My Fair Lady.

On Saturday I ventured into town for a #theatretrip. I went to see Lerner & Loewe’s My Fair Lady at the Bord Gáis Energy Theatre in Dublin.

If you know me then you know that a night at the theatre is my idea of a perfect night.

On Saturday we cracked out the autumn jackets and headed into town for a day filled with coffee, food, drinks, and some gorgeous music.

If you’re in Dublin and you want to go for a bite to eat, I am a big fan of The Woollen Mills. The restaurant is right beside the Ha’penny Bridge and the menu offers a wide range of choices along with a delightful cocktail menu.

All thoughts and opinions expressed here on Katelovesliterature.com are entirely my own. I have never been paid to promote or recommend anything. I’m writing about The Woollen Mills because it is a go to spot of mine, and I’d like to share it.

The theatre was buzzing with excitement, and it is great to be in a room that is filled with so much life. My Fair Lady is clearly a much-loved film, and the theatre was filled with people who love the film but hadn’t yet seen the show, or people who loved the show and the film. I fall into the latter category. I have loved the film for a very long time, and I have studied George Bernard Shaw’s Pygmalion in great detail, as well as being very familiar with Loewe’s music.

My Fair Lady the musical, directed by Bartlett Sher is a delight. The set is stunning, the music is charming. The show itself is funny, endearing, and full of passion. I laughed and cried in my seat, and I was in love with the beautiful costumes.

The entire cast was incredible and very deserving of the standing ovation that they received. I think a show like this would be a very hard one to step into because the roles are so iconic and audience members who absolutely adore the Audrey Hepburn adaptation have high expectations, but the cast definitely delivered.

Charlotte Kennedy played the famous Eliza Doolittle, and she did so brilliantly. I would argue that Eliza is the hardest role to play in the show, because the actress must almost play two parts. We meet Eliza on the street selling flowers, penniless and dirty, and “insulting the English language” according to Higgins, but then as the play goes on, Eliza becomes well educated, well spoken, and she no longer fits in on the streets where she grew up. Eliza has to be determined, feisty, funny, but she also has to be endearing, charming, and likeable. That is key. As the audience, we have to root for Eliza, we must cheer for her when she triumphs, we must be on her side, and to do that, we must like her. Charlotte Kennedy was beautiful. Her voice was sweet, yet strong, and had the most gorgeous, air-like quality to it. She was a funny, very passionate, and very likeable Eliza. I was on her side the entire time, as was the entire audience.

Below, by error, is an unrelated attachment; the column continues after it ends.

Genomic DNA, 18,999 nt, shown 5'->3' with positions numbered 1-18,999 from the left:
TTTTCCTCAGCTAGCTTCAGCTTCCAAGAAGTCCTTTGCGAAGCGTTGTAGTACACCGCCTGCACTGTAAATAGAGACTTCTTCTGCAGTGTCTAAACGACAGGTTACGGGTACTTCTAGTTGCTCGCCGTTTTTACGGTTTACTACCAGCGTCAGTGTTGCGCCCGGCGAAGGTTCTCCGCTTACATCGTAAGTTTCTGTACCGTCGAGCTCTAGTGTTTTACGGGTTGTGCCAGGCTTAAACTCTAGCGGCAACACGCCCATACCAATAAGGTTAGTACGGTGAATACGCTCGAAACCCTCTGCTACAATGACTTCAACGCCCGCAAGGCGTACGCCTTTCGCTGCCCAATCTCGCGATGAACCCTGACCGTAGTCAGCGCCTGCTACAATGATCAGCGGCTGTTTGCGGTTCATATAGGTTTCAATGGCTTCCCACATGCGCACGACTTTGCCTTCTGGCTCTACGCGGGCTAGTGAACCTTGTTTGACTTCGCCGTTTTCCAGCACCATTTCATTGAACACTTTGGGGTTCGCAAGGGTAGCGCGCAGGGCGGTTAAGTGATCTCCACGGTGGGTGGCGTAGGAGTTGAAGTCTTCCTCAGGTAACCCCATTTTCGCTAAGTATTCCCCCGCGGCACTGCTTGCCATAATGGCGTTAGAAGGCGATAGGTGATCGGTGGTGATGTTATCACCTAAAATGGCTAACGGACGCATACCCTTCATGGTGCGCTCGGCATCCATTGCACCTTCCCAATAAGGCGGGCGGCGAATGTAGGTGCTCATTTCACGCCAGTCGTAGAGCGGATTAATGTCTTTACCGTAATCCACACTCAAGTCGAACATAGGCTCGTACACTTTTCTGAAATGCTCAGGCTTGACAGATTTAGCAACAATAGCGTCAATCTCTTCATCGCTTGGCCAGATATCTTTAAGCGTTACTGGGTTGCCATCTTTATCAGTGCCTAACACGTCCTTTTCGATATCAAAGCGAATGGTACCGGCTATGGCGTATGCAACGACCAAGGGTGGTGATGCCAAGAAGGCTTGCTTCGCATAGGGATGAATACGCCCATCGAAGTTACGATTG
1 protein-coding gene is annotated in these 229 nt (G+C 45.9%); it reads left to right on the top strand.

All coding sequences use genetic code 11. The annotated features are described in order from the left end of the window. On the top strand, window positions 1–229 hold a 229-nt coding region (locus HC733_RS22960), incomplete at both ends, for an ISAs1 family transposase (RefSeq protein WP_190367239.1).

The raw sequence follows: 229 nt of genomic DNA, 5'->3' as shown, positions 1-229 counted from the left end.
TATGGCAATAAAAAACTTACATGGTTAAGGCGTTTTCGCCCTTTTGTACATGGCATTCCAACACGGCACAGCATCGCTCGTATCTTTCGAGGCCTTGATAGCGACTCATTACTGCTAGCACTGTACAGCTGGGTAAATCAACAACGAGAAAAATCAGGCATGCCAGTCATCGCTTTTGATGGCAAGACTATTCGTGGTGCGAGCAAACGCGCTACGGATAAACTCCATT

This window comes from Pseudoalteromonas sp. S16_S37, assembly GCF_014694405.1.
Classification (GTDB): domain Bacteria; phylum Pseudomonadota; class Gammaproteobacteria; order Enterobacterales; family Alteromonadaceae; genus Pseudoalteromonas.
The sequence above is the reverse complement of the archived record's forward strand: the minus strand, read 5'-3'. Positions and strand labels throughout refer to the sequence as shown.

Michael D. Xavier was perfect as the snobby, pretentious, egotistical Professor Higgins. I have to commend him as some of the songs that Higgins must sing are very fast, and very wordy, but Michael D. Xavier was clear as a bell and very, very strong. Michael D. Xavier appeared to actually tear up during his final song, and he had me moved to tears. Higgins is an interesting character because at times he is incredibly unlikable, but it is important that he has the audience on side during his last song. We don’t have to like him, but we should feel for him, and I certainly did.

The ensemble was fantastic. The dancing was precise, and very classic. The costumes were dazzling, and the cast embodied their characters in every single way.

My Fair Lady is a fun show. It is charming. I think a great way to describe it is that it is effervescent, but it is not without heart. The show puts class differences front and centre for the world to see and highlights how very often, people are separated by the opportunities that they receive and the way that other people treat them.

Eliza puts it very aptly. The difference between a lady and a flower girl is how she is treated.

I loved the show. I thought it was bright, beautiful, and full of heart.

I would highly recommend seeing it if you get a chance to, and definitely watch the film if you haven’t.

Kate xo.

A snap of the beautiful stage before act one began.

My “loverly” programme.

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